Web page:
Centers for Disease Control and Prevention. (2021).
Cost-effectiveness Analysis. https://www.cdc.gov/policy/polaris/economics/cost-effectiveness/index.html.
3-1 Discussion: Evaluating Financial Information –
From: Antigone Smith
Date: June 23, 2022
Re: Health Effectiveness Analysis
The purpose of this memo is to discuss the proposed HEAP,
a complimentary childhood immunization intervention which will promote health,
and ultimately save our state and consumers money. Additionally, to address
issues and/or questions related to the economic evaluations associated with the
program’s implementation. In terms of cost benefits; specifically, whether the
“benefits justify the costs” (Getzen, 2007), the answer is absolutely. From a
public health perspective and herd-immunity, vaccinations protect not just
individuals, but entire communities. Thus, rendering them one of the most
effective public health interventions. Moreover, they are cost effective,
producing substantial savings over time. “Vaccine-preventable diseases can be
very costly resulting in doctor’s visits, hospitalizations, and premature
deaths. Additionally, national, state and local outbreak responses also take a
lot of time, money and manpower. Through timely vaccinations, the U.S. saves
billions of dollars” (Vaccinate Your Family, 2021). As it relates to concerns
about offering vaccinations at no cost, and whether this would be
cost-effective, “for every $1 spent on childhood vaccinations, our country
saves $10.90” (Vaccinate Your Family, 2021).
the past is prologue, this intervention would positively impact public health
in the long run. For instance, the Vaccines for Children (VFC) program which
was created by the Omnibus Budget Reconciliation Act of 1993 demonstrates how
effective such a program might be, “because of vaccination, approximately 322
million illnesses, 21 million hospitalizations, and 732,000 premature deaths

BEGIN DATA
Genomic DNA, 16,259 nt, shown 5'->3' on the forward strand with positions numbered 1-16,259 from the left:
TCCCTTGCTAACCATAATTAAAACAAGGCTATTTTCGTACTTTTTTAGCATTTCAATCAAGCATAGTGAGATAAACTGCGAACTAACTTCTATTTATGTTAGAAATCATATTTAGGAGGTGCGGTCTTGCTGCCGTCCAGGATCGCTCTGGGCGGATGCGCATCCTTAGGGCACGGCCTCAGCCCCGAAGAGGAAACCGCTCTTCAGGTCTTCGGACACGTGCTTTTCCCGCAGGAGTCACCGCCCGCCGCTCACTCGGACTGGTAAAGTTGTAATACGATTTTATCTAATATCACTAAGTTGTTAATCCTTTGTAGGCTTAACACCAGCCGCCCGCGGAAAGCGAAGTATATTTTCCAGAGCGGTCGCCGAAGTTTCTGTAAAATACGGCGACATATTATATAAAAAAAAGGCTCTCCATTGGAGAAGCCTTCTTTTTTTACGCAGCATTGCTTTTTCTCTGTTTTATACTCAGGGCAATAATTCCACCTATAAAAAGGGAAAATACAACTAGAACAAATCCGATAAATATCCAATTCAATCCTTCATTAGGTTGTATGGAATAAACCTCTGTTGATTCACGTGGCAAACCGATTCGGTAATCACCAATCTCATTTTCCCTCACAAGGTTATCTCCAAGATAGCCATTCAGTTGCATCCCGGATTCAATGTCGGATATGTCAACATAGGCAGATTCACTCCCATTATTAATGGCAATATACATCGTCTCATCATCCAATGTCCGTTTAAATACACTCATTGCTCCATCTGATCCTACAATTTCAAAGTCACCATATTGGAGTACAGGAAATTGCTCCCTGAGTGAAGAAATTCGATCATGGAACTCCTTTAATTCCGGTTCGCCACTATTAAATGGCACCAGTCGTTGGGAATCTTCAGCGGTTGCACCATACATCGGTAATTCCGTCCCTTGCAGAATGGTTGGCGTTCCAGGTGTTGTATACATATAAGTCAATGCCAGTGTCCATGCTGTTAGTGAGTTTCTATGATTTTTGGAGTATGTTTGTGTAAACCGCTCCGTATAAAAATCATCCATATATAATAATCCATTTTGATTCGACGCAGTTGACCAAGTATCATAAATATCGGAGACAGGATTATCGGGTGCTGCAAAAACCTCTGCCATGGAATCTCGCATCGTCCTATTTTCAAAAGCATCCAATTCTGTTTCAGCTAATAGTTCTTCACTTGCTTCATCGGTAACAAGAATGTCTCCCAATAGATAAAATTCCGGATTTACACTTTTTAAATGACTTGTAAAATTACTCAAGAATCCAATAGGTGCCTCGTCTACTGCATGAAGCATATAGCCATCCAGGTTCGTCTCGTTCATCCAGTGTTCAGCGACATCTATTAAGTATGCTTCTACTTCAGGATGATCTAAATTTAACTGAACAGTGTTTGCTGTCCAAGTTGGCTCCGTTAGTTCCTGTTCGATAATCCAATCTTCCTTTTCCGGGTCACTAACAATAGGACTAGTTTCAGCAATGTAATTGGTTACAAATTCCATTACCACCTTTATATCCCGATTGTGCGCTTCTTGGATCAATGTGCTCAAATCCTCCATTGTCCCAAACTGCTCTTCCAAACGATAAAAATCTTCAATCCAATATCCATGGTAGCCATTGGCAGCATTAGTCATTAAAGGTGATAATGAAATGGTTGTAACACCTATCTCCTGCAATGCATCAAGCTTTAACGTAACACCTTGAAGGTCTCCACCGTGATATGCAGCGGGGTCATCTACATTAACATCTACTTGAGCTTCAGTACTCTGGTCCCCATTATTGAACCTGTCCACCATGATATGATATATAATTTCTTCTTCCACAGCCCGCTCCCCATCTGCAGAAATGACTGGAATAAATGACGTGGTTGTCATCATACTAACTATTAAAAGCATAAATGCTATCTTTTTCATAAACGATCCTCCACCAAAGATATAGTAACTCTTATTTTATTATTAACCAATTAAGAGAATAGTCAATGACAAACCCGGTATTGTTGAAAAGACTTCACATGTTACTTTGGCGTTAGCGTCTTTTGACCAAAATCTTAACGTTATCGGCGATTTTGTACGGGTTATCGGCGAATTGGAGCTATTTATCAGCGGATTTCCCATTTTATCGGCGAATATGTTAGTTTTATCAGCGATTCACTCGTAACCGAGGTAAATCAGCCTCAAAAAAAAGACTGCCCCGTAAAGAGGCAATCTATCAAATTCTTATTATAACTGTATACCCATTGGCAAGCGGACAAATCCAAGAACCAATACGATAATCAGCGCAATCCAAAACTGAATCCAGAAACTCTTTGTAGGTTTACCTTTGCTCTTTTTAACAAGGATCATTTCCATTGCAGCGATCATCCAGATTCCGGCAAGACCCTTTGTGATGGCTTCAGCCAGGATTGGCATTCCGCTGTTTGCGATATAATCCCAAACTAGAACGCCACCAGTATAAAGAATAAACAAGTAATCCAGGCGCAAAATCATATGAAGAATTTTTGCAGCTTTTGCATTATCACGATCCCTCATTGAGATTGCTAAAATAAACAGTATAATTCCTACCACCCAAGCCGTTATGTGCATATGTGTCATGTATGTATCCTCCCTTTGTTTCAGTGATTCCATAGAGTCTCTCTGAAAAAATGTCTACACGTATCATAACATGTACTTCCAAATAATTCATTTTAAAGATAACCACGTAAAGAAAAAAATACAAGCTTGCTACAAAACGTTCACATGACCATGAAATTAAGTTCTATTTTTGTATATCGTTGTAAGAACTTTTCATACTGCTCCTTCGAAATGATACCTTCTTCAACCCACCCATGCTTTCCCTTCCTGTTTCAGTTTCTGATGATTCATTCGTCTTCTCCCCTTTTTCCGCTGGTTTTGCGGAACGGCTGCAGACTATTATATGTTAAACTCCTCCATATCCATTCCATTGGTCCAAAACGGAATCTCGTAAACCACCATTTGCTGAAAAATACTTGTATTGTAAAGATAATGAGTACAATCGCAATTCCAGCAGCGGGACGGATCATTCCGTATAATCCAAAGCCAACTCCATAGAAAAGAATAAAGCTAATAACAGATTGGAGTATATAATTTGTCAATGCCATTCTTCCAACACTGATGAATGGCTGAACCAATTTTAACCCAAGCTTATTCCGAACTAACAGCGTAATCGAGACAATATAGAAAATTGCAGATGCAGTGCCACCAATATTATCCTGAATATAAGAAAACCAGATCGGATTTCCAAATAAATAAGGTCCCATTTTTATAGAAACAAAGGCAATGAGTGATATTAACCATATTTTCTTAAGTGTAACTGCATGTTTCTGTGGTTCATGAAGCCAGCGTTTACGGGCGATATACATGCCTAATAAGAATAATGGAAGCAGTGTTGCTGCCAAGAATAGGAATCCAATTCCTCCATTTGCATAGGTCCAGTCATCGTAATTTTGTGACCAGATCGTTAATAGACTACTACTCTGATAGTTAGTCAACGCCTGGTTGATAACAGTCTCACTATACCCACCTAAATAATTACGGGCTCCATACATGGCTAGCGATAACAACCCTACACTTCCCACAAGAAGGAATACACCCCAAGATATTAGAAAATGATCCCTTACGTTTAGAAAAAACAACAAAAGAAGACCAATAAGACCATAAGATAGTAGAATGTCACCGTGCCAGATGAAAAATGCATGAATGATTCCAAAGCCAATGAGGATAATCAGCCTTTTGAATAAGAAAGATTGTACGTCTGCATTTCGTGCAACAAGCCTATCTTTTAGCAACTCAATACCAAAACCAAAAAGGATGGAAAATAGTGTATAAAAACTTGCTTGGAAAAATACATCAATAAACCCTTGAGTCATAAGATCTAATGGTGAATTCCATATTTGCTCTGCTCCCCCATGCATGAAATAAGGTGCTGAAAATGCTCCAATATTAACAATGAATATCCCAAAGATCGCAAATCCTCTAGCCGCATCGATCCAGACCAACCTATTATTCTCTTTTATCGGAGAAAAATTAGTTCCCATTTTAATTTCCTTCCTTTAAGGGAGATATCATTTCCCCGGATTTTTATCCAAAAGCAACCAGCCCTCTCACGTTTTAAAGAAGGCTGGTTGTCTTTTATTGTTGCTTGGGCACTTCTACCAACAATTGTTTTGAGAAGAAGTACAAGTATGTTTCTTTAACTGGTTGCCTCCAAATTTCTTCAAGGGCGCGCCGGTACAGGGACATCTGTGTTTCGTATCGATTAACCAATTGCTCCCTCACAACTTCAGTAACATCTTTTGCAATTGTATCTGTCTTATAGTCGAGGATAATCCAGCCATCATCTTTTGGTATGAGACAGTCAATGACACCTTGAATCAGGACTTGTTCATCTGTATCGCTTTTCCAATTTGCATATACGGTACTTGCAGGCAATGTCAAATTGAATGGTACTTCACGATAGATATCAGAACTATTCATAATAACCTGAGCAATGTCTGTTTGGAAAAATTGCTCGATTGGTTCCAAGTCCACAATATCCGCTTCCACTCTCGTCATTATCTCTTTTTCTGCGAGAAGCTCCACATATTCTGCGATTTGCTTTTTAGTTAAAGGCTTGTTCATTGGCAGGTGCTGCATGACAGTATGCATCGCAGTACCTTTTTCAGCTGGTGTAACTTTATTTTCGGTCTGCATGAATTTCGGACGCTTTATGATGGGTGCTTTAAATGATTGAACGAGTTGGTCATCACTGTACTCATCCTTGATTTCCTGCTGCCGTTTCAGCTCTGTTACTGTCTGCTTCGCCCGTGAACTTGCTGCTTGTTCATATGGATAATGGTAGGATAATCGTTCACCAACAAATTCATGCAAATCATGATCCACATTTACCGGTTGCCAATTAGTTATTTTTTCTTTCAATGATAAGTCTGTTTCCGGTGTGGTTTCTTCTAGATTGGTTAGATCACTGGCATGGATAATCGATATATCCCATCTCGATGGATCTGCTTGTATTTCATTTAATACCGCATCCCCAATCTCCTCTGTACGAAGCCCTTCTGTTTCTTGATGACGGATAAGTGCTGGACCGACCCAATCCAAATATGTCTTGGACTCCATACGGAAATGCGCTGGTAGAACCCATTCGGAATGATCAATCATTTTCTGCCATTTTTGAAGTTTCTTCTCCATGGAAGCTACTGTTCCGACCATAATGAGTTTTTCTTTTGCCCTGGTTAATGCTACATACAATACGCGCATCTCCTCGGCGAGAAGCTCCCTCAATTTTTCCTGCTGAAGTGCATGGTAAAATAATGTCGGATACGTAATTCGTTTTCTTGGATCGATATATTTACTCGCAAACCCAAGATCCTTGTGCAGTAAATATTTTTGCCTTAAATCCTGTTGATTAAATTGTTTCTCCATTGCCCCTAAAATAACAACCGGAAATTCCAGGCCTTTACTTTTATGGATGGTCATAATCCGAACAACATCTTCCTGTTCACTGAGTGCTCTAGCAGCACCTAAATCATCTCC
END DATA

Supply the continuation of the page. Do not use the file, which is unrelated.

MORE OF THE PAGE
will be prevented among children born during this period, at a cost savings to
society of $1.38 trillion” (Whitney et al., 2014). Likewise, the VFCs past
analyses suggest that implementation of a similar program is both cost
beneficial and effective. “Economic analysis for 2009 alone found that each
dollar invested in vaccines and administration, on average, resulted in $3 in
direct benefits and $10 in benefits when societal costs are included” (Whitney
et al., 2014).
regards to the organization specifically, a complimentary childhood
immunization program will exemplify the organization’s commitment to our consumers’
wellbeing. Which will hopefully increase our demand and impact their behavior
long term, making us their provider of choice.
Getzen, T. E. (2007). Health
care economics. John Wiley & Sons.
Your Family. (2021, July 2). Vaccine Benefits. Retrieved June 23,
2022, from https://vaccinateyourfamily.org/why-vaccinate/vaccine-benefits/
G., Zhou, F., Singleton, J., Schuchat, A., & Centers for Disease Control
and Prevention (CDC) (2014). Benefits from immunization during the vaccines for
children program era – United States, 1994-2013. MMWR. Morbidity and
mortality weekly report, 63(16), 352–355.